This price can fluctuate drastically but—even if it’s high for your area—at least it’s a median to reference.

An Investment

Spending money on an already-existing home can be scary. Without knowing what the future holds, a renovation that costs tens of thousands of dollars can occur simultaneously to a massive drop in the market, rendering the ‘investment’ to hold no merit as the value of the property plummets. AUDs, fortunately, are different.

Being that they’re an add-on to the home, they create more livable space which will increase the property value despite the market (we mean as a whole, here). Furthermore, they can be used as rental housing which will generate income that will go towards the mortgage or property tax. They add versatility, livability, and another option for guaranteed income (so long as you can find a renter).

When Should I Build a Granny Flat?

Taking the granny flat cost into consideration, the timing in which you should build one depends on your overall goal. Are your or your spouse’s parents in need of assisted living? Or do they simply need to be closer? Are your kids moving out soon and in need of their own living space? Do you plan on using your property as a source of income? If you’re currently purchasing your home to be used as a source of income, could a granny flat increase revenue?

If you answered yes to any of these questions, then it is likely the timing is right (regarding objective). However, the finances might not be in order. In which case, see below:

How Can I Finance my Granny Flat?

The middle-class homeowner doesn’t have an infinite bank account capable of shelling out a hundred thousand dollars for a granny flat. That’s simply not a reality. Still, being that these additions are certainly investments, there exists an array of different financing methods.

A Traditional Loan

Being that the granny flat trend has not ‘taken off’ per se, finding someone that will back the finances may prove difficult. There are development fees mixed into projects like these—set forth by the city—which work to mitigate any new building in certain neighborhoods and communities. With that being said, now that they’re becoming popular, and now that you can make the ‘investment’ argument, it is not out of the realm of possibility that you could land a traditional loan for your new AUD.

This is where research comes into play, as you’ll need to see just how high-interest rates are going to be, and exactly what ‘type’ of project your loaner considers the granny flat to fall under.

Innovative Alternatives

Being that by default, the granny flat is defined as an alternative, there are now alternative methods in funding their development. Take the Palo Alto profit share model, for instance, where a builder helps cover the cost of an AUD in return for a percentage of the rental profit. Research your specific area to see if anyone else is trying to build a granny flat and identify their successes in doing so.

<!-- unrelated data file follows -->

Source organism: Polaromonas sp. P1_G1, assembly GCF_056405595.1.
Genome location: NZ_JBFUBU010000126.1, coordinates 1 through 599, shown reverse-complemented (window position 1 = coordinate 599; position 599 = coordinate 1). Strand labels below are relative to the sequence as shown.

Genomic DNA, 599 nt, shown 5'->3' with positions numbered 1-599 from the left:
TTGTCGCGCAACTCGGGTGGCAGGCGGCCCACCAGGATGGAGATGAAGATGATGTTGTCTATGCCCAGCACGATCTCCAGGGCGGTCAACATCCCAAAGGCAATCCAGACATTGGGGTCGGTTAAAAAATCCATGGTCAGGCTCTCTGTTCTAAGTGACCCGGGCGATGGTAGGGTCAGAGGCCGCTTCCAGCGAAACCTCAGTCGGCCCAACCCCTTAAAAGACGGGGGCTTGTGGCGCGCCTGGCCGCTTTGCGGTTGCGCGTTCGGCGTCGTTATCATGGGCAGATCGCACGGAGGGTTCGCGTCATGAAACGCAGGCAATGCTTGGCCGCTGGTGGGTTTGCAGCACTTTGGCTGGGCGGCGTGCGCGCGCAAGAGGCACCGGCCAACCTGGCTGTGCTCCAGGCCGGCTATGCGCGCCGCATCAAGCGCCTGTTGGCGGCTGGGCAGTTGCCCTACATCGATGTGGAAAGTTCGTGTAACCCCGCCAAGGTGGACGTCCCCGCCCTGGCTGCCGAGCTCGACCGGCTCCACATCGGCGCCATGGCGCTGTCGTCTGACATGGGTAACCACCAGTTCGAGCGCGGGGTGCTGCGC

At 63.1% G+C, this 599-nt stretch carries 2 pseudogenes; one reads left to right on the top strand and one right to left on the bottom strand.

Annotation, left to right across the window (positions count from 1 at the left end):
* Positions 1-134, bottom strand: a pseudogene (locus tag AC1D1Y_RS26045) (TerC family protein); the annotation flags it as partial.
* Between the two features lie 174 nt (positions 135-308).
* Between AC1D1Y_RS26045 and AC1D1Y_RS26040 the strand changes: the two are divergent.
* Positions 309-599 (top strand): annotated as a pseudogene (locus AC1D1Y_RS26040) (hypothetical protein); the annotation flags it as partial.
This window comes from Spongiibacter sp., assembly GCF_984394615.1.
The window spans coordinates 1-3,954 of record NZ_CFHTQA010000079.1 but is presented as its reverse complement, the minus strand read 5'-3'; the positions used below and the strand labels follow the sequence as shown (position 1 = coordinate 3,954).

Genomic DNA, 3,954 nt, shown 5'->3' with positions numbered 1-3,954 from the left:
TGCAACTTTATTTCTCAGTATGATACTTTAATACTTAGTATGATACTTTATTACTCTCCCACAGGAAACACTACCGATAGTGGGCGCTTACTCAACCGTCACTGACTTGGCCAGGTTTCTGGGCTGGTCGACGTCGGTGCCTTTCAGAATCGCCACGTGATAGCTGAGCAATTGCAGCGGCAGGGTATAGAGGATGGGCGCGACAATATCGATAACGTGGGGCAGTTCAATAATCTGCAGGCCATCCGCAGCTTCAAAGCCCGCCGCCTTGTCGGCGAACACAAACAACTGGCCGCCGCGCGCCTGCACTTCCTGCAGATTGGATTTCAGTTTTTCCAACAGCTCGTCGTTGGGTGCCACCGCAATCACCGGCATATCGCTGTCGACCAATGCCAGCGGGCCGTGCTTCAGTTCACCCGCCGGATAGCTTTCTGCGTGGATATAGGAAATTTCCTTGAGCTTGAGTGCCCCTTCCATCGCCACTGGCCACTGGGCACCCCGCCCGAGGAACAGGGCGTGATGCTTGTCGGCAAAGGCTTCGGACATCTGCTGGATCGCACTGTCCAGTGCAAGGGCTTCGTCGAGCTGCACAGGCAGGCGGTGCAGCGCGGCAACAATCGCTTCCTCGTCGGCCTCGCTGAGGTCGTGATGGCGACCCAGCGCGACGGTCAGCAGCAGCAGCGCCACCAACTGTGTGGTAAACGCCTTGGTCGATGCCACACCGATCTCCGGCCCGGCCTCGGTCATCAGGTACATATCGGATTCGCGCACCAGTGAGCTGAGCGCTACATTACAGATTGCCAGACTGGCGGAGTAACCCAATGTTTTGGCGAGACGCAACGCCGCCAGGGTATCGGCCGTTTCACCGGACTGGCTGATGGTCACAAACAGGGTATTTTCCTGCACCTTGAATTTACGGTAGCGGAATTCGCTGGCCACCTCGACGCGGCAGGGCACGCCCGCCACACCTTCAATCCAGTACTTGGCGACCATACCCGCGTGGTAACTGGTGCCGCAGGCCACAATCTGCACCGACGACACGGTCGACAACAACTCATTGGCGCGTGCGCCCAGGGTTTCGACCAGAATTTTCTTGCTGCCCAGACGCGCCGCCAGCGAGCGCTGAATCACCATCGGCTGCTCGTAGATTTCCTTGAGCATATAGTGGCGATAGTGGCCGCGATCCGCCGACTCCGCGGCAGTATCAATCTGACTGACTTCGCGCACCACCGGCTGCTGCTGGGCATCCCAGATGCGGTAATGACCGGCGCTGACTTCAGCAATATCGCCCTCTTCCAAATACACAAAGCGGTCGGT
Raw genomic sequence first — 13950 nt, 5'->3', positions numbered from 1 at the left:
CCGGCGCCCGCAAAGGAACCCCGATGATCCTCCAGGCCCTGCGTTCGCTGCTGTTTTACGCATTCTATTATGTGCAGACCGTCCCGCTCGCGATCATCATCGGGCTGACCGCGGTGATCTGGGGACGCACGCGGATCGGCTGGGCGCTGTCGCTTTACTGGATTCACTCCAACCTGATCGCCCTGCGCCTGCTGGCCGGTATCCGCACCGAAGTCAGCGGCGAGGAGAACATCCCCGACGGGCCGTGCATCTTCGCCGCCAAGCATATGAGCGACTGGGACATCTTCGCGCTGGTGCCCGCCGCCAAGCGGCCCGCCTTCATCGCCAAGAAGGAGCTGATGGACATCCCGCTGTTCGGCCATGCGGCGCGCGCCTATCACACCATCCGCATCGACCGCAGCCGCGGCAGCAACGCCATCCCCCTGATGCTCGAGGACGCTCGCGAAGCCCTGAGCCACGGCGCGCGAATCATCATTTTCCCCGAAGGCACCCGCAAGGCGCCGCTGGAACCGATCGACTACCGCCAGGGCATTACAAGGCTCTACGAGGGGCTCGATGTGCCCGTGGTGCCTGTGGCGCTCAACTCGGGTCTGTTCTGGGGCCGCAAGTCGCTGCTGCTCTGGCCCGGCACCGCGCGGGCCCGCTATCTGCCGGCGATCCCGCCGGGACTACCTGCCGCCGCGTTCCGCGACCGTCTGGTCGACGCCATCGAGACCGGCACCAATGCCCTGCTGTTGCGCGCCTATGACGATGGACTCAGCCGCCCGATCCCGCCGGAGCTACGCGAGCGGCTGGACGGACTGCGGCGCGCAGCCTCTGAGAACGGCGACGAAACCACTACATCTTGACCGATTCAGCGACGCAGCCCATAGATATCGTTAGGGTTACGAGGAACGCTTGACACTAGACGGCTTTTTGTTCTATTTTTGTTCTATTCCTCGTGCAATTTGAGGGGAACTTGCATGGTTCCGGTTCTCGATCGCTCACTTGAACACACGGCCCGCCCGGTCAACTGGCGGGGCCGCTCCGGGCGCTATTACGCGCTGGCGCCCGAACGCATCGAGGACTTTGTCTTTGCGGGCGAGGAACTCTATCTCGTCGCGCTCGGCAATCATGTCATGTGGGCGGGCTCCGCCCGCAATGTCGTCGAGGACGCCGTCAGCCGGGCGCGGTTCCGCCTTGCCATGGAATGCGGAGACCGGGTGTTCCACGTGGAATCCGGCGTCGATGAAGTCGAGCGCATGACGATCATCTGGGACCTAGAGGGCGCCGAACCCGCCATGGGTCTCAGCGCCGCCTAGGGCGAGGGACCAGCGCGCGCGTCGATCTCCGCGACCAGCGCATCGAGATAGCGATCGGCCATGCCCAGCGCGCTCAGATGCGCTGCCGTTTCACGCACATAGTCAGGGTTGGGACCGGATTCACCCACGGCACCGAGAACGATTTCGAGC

There might be an option limited to your city or county that could prove worthwhile. At the end of the day, the very fact that they’re now considered an investment helps shape the overall perspective of the addition. Again, reach out to construction companies in your area as they can point you in the right direction for financing.

The more this trend evolves, the easier it’s going to be to finance the projects.

Calculating Your Risks

With all the above being said, when it comes to building a granny flat, it’s important to measure your risk versus your reward. Timing is one thing but a cost-benefit analysis can solidify your decision. Are you planning to sell the home soon and want to increase value? Are you parents in a condition where they will need a comfy place to live in the near future?

Both of these motivations stem from two different places; financial gain and love. Still, both attribute to the cost-benefit analysis as a whole. On one hand, if the risk is worth the reward then the cost of the AUD is an investment. On the other, if it is reasonable to spend the money, you’re giving back to your parents and investing in your property.

Of course, calculating the risk is solely dependent on your specific situation. We write this for the purpose of encouraging you to think through every facet of building a granny flat.

The Process

To summarize the entire granny flat process, here’s an overview that could help shape your perspective. You know how much building a granny flat costs—if that’s within reason, see below.

Determine If You Can Build One

Do your research. Determine if your property can be a host to an AUD.

Identify Goals

Is this for financial gain (investment or rental)? Or is this to house loved ones?

Find A Builder

Reach out to someone that focuses on these specific projects. They should provide you with an architect and the know-how to execute.

Financing

If you haven’t secured financing, now is the time to do it. Research alternative methods.

Secure Permits

Your general contractor or construction company should handle this. However, you’ll need to have the proper permits in order to build.

Don’t Neglect the Building Process

Once the AUD is in construction, do not step away. Stay attentive, involved, and on top of it.

Conclusion

The granny flat could very well be the housing trend of the future. Particularly in big cities, where finding an affordable standalone one or two bedroom is nearly impossible. It is an investment in the property as a whole and an asset for your loved ones, particularly those grannies! The cost of a granny flat addition should be anywhere from 40k-150k and if that’s within your budget, then become part of a growing trend here in the US.